The Swiss banking industry suffered another blow yesterday as Credit Suisse, until now seen as a mild casualty of the financial crisis, plunged to a first-quarter loss because of big credit crunch writedowns.
Potential losses on leveraged finance and structured credit of SFr5.3bn (£2.6bn) drove Switzerland's second-biggest bank to a SFr2.15bn loss for the first three months of the year. The charges are slight compared with the $19bn (£9.6bn) of first-quarter writedowns by its bigger rival UBS, but Credit Suisse can no longer claim to be largely unaffected by the market meltdown.
"Our first-quarter results are clearly unsatisfactory," Brady Dougan, Credit Suisse's chief executive, said. The bank said that markets had stabilised in April but that it was too early to call an end to the writedowns.
"In this crisis, a number of times people have seen a light at the end of the tunnel and it has ended up being a train coming down the tracks," Mr Dougan added.
The bank's first quarterly loss for five years was bigger than the SFr857m average forecast by analysts but uncertainty over the size of the writedowns had caused estimates to diverge.
The damage was done at Credit Suisse's investment bank, which suffered a SFr3.5bn pre-tax loss compared with a SFr1.99bn profit a year earlier. The writedowns came on top of a big drop in fixed-income trading revenues.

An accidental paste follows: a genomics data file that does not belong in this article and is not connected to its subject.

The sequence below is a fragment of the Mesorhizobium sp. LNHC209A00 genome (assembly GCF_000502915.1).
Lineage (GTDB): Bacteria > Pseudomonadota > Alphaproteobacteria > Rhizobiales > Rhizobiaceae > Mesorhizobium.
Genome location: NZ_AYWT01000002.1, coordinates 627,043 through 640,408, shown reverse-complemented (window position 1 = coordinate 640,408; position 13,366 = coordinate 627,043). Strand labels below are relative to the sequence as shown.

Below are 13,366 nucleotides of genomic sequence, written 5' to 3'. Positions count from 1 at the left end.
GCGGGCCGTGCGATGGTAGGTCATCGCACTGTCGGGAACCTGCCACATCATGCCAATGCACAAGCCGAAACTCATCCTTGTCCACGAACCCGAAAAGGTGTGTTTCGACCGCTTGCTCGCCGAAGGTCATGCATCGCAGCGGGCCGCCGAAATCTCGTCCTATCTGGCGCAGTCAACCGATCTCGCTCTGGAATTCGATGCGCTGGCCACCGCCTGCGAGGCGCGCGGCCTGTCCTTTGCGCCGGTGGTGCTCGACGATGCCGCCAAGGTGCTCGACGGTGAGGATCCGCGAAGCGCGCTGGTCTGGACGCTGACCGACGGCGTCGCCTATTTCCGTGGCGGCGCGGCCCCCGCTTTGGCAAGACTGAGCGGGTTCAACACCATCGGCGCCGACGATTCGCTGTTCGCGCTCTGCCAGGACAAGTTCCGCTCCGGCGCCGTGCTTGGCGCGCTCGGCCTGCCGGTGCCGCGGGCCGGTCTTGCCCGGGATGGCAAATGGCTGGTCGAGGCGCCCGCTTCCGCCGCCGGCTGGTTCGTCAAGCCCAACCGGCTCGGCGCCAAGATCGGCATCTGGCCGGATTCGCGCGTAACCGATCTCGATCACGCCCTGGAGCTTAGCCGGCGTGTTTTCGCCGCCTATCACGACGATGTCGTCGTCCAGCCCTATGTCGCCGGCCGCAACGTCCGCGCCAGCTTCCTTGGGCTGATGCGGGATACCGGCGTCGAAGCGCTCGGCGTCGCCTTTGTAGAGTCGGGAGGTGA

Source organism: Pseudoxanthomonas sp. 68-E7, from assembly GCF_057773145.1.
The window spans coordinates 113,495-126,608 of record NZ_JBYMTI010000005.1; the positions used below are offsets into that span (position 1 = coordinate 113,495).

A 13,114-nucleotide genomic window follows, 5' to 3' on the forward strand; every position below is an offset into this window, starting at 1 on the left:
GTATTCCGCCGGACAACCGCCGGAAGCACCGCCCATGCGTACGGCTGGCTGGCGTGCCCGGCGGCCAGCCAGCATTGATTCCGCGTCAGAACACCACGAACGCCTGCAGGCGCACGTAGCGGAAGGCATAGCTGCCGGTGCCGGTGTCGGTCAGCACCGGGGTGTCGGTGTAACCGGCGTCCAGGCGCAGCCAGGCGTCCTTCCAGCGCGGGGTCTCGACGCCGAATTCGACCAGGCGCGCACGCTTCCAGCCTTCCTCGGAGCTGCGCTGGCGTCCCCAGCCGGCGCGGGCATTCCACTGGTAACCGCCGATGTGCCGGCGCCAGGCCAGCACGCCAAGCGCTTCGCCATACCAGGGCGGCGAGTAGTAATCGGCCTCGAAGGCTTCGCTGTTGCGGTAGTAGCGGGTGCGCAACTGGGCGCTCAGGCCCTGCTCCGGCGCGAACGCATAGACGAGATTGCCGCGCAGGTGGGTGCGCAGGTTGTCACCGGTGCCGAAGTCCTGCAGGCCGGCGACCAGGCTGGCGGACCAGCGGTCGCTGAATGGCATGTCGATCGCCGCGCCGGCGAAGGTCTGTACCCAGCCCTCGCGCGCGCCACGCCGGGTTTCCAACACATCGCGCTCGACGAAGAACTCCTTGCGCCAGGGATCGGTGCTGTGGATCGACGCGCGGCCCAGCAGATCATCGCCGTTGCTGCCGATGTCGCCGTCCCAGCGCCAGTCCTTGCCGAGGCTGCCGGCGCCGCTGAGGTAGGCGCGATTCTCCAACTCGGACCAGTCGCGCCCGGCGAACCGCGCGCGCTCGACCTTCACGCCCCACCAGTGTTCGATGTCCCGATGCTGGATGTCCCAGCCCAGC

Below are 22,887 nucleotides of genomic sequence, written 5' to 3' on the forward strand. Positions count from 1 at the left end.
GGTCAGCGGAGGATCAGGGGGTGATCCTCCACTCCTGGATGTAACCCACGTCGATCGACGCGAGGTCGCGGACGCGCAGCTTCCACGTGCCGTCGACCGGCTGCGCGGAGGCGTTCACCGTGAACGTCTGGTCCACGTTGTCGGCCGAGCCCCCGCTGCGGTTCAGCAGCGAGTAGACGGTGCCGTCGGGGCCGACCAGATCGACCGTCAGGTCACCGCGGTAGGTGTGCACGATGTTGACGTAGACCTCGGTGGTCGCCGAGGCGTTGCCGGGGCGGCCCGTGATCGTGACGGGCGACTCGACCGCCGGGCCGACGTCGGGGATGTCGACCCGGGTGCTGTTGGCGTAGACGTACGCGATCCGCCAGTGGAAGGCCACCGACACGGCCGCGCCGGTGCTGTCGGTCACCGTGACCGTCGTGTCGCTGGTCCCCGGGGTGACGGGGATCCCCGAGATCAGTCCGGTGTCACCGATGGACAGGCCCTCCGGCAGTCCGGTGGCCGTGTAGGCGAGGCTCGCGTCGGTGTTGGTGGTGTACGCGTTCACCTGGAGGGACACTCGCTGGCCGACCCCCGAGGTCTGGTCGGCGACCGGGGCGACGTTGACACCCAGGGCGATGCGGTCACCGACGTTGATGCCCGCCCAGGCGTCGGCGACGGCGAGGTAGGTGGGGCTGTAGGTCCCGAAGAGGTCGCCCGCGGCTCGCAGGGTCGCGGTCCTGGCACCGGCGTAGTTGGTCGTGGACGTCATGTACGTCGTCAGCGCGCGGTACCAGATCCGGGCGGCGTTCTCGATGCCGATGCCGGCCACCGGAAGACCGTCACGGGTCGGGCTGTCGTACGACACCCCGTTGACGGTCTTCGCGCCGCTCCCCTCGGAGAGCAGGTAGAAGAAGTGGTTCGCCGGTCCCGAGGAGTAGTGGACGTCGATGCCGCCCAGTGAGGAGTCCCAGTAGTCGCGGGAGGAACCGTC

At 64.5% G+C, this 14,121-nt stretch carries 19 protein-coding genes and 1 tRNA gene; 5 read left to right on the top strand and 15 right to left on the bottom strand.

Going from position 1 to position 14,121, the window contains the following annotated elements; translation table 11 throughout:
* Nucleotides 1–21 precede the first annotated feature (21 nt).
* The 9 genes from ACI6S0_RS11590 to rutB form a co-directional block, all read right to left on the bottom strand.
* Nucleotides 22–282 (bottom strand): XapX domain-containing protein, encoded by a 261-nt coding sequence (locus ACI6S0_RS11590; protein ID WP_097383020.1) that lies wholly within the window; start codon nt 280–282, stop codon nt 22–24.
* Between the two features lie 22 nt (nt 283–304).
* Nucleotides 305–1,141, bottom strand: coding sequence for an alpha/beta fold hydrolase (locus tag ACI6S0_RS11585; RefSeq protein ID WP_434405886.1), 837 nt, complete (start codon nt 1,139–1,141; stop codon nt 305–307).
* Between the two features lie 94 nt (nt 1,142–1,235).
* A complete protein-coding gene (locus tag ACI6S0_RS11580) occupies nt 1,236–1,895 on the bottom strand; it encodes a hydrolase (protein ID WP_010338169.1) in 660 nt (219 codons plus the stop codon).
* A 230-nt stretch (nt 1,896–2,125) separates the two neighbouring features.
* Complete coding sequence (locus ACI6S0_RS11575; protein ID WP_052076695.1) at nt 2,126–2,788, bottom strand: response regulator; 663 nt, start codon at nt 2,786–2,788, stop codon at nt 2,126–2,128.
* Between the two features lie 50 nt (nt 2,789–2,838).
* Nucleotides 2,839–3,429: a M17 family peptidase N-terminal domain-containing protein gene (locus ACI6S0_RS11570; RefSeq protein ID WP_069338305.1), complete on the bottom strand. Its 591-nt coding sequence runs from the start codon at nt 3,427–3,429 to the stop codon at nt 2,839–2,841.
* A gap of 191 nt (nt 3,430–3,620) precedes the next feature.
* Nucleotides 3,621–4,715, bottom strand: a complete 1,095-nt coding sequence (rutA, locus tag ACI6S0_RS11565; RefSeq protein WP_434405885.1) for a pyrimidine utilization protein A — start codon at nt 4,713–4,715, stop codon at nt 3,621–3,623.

The bank reduced its risk exposure by 41 per cent in leveraged finance and by 25 per cent in commercial mortgages from the fourth quarter. Mr Dougan said further writedowns could not be ruled out.
But the bank's shares rose 4.2 per cent after Mr Dougan said its capital position was strong. Credit Suisse reported a tier one capital ratio of 9.8 per cent, down from 10 per cent at the end of last year but still relatively healthy compared with those of rivals that have been forced to raise capital.
"We are not in times where the market values earnings power. The market values strong balance sheets," Sal Oppenheim analysts said in a note.
Credit Suisse's core wealth management business showed no sign of being harmed by fallout at its investment bank. Net new money inflows were SFr13.5bn in the first quarter. Inflows in Switzerland were SFr5.3bn, a stark contrast to UBS, which has reported Swiss clients taking out their money.
UBS has been forced to raise SFr15bn in a rights issue to shore up its capital position in an effort to boost confidence among wealthy clients, who had become nervous because of the bank's rocky capital position.
Credit Suisse shares closed at SFr54.75.Reuse content